• David Hildebrand

Get Stress Free - Get the Ins and Outs of the "Stress Test" and Mortgage Rules


Hey home buyers!


Home buying can be a stressful time, regardless of what time of year you are buying. In 2017, the real estate market hit an all-time high as people started to sell their homes in Toronto and bringing their money-filled pockets into the Niagara Market. After a year of mayhem and buyers stretching themselves financially thin in order to purchase a home, the government decided that it was time to take action and implement a new set of mortgage rules (ie the "stress test") that would slow down the market. My job today is to provide a simple explanation of the stress test rules and how it has and will continue to effect home buyers moving forward.


 

MORTGAGES BEFORE THE STRESS TEST


When a home buyer was getting a mortgage before 2018, one of the main pieces of information the bank wanted from them was the percentage (%) of the purchase price the buyer was going to give as a down payment on the house. Two different sets of rules were in place:


Under 20% down payment

- Required to pay for mortgage insurance

- Required to qualify at the Central Bank's Benchmark Rate (rate that lenders are required to use to qualify mortgage borrowers in Canada who want a variable rate mortgage or a mortgage term of less than 5 years).


Over 20% down payment

- Not required to pay for mortgage insurance

- Not required to qualify at the Central Bank's Benchmark Rate, but could qualify based on the rate given by the banks at that time.


 

MORTGAGES AFTER STRESS TEST


In order for ANY BUYER to obtain a mortgage from the bank, they now have to qualify for a mortgage at:


a) the Central Bank's benchmark rate (currently at 5.34%)

OR

b) at the interest rate the bank will give you + 2%, whichever rate is HIGHER!


Let's look at an example to get a bigger picture of the situation:


BEFORE


Household income: $100,000

Mortgage Rate: 2.83%

Amortization: 25 years

This household can afford a home worth $726,929


AFTER


Household income: $100,000

Mortgage Rate: 2.83%

Qualifying Rate: 4.83% (mortgage rate + 2%) or 4.89% (example benchmark rate). 4.89% is the higher rate, so a buyer must qualify at this rate.

Amortization: 25 years

This household can now afford a home worth $570,970.


* The new mortgage rules have reduced the buyer's purchase price by $155,969 (21.45%)!


This is clearly not a minor rule change. The new stress test has impacted all home buyers in terms of their buying power, and it has become increasingly difficult for first-time buyers to get into the housing market.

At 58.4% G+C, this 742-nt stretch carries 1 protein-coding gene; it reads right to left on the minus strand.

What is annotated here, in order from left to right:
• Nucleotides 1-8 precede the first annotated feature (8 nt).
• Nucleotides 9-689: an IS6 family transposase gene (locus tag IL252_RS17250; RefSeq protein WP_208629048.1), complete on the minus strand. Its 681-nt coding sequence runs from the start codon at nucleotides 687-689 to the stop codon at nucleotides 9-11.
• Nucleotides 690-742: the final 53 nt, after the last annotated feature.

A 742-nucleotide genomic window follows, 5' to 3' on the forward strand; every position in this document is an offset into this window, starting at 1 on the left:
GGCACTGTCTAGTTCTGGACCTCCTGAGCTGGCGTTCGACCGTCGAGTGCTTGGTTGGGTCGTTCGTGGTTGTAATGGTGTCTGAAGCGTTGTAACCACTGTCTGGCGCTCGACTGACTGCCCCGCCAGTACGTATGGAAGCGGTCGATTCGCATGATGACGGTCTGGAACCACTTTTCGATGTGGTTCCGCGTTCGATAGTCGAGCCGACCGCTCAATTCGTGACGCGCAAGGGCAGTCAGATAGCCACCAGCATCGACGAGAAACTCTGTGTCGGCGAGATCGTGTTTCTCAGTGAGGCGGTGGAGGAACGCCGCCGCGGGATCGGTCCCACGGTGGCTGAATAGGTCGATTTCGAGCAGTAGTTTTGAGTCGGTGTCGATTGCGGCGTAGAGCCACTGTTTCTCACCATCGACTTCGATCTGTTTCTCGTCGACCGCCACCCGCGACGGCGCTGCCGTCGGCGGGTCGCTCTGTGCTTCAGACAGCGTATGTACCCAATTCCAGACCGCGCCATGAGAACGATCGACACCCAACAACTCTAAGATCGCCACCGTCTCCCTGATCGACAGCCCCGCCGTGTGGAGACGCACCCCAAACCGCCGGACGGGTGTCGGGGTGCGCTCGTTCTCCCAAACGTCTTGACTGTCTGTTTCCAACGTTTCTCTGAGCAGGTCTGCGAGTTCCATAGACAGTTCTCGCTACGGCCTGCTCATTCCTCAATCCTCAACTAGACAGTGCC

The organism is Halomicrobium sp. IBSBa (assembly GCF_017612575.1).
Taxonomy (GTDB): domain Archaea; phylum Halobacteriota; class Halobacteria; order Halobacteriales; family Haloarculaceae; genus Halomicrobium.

ALTERNATIVE OPTIONS


Fortunately for buyers who cannot qualify for their desired mortgages, there are other financing options available:


Credit Unions - Because Credit Unions are provincially run, they do not have to abide by the stress test regulations that were implemented by the federal government. Some Credit Unions have tried to mirror the banks and implement the stress test rules, but not all of them do. Credit Unions present a viable solution for first time home buyers and buyers looking to avoid the implications of being under the stress test.


Buy with a buddy - If you're a first time home buyer but can't afford to get into the market on your own, find someone you know that's in a similar situation and buy together! It's not ideal for everyone, but it is a good way to get into the market and build up home equity you would not be able to otherwise.


Bank of Mom and Dad - Lots of millennials have turned to their parents to lend them some money so that they can get into the housing market. For those of you who think this could be a possibility, it never hurts to ask your parents and see what they say. I would advise that if you are proposing this to your parents, make sure you have a solid plan in place to pay them back to show them you have thought this through and assure them they will get their money back over a certain period of time.


 

CONCLUSION

I want to end by encouraging you that this is not the first rule change affecting financing on homes and it won't be the last. Through all the changes over the years, the Canadian Market has remained strong and survived tough times, even when the USA has gone through times of serious recession. Real Estate is still a safe and wise investment. So stay stress free, and if you are looking to buy remember to explore all your financing options. If you have questions about anything I post or about anything else regarding real estate, feel free to connect with me and I'd be happy to talk.




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